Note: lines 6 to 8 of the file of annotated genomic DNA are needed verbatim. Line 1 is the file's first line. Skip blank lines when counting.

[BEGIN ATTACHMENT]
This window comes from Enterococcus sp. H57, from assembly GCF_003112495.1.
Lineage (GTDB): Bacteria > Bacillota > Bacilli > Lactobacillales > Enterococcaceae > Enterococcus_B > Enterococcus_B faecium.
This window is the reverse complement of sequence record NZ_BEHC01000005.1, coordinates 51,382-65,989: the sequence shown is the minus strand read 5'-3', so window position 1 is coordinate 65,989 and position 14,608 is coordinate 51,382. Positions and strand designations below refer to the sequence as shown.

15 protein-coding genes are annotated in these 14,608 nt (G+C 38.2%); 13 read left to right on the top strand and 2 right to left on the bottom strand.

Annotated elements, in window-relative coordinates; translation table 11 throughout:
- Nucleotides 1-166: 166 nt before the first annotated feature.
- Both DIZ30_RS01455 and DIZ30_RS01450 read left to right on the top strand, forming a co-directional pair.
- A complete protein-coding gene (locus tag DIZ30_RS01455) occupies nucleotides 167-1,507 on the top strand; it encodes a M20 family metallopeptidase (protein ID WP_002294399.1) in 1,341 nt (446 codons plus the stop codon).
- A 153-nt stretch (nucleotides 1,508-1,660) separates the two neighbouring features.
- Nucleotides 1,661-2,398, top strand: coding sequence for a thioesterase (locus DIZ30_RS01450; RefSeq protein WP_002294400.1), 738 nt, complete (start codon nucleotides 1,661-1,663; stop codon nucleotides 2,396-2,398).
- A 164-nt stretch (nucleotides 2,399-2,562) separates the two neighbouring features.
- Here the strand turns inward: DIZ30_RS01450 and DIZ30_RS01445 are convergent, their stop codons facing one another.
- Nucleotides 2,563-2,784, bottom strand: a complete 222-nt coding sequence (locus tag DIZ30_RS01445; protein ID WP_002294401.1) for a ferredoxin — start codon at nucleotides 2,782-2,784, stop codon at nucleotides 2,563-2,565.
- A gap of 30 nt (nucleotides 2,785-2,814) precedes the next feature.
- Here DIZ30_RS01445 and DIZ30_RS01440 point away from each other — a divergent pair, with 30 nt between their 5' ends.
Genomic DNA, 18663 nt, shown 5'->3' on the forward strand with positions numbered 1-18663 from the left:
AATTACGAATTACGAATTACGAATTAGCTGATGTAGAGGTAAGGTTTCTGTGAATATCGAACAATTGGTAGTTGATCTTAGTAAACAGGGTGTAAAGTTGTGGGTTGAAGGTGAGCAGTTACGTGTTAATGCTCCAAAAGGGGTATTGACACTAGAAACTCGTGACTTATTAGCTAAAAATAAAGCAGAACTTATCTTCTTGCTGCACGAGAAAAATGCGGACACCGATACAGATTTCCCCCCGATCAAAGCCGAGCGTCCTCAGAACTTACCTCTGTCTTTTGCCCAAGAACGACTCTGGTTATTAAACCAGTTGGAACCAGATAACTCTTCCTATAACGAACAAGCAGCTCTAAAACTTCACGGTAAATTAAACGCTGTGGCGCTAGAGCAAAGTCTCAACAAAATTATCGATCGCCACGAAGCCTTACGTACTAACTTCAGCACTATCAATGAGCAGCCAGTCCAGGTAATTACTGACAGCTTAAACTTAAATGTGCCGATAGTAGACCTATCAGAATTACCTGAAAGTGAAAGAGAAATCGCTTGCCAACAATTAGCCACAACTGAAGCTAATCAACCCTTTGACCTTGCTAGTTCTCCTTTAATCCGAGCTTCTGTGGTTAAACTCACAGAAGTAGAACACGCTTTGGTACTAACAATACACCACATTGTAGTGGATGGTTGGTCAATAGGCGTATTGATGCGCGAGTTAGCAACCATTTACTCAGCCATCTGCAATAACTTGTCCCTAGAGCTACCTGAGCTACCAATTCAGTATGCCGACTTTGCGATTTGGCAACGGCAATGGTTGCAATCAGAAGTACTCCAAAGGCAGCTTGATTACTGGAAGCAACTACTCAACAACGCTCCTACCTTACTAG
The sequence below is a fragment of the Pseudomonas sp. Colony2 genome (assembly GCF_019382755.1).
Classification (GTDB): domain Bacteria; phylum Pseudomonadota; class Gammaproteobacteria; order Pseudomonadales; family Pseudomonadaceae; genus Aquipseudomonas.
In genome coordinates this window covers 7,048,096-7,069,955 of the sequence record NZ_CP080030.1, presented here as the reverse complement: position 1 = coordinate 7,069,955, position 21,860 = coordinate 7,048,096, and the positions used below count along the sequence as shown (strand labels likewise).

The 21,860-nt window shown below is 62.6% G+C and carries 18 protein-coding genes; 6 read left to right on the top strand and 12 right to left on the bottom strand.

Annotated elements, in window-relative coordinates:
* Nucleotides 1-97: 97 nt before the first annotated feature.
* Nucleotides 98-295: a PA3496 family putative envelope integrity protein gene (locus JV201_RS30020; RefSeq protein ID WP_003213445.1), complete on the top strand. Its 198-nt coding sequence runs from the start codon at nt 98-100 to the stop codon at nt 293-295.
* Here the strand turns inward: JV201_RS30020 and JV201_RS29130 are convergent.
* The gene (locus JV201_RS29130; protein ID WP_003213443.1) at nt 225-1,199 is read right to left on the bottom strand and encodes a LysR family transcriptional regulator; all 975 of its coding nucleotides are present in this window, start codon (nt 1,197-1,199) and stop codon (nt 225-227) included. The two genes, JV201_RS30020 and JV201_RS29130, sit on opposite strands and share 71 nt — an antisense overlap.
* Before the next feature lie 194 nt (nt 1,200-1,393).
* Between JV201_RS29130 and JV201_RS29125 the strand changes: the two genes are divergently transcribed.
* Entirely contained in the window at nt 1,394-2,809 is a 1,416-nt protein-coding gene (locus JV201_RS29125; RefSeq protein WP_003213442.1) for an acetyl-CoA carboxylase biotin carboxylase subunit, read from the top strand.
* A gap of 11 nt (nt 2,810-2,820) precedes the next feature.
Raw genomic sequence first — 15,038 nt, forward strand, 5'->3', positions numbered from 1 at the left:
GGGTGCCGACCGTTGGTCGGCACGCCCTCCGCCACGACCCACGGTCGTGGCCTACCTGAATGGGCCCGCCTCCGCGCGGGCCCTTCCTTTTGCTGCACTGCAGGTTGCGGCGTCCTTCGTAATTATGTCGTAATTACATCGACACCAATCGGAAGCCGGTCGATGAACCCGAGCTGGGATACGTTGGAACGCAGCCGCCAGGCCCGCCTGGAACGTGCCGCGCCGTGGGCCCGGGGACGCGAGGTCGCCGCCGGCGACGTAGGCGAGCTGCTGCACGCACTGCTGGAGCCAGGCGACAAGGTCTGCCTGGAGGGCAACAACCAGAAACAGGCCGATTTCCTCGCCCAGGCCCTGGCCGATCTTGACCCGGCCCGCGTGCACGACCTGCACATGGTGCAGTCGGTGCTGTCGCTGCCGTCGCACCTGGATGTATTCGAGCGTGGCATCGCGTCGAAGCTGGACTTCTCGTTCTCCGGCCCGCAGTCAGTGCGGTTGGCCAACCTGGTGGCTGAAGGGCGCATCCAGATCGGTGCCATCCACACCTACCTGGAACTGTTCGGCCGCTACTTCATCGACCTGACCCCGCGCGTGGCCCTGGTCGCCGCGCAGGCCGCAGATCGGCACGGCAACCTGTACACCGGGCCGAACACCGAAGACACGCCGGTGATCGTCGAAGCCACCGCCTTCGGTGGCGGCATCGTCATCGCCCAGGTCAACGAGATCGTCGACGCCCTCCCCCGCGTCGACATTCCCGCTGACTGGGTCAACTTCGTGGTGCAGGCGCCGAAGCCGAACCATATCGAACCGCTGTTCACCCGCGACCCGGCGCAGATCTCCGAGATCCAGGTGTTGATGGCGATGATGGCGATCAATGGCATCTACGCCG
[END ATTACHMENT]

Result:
- Nucleotides 1-166: 166 nt before the first annotated feature.
- Both DIZ30_RS01455 and DIZ30_RS01450 read left to right on the top strand, forming a co-directional pair.
- A complete protein-coding gene (locus tag DIZ30_RS01455) occupies nucleotides 167-1,507 on the top strand; it encodes a M20 family metallopeptidase (protein ID WP_002294399.1) in 1,341 nt (446 codons plus the stop codon).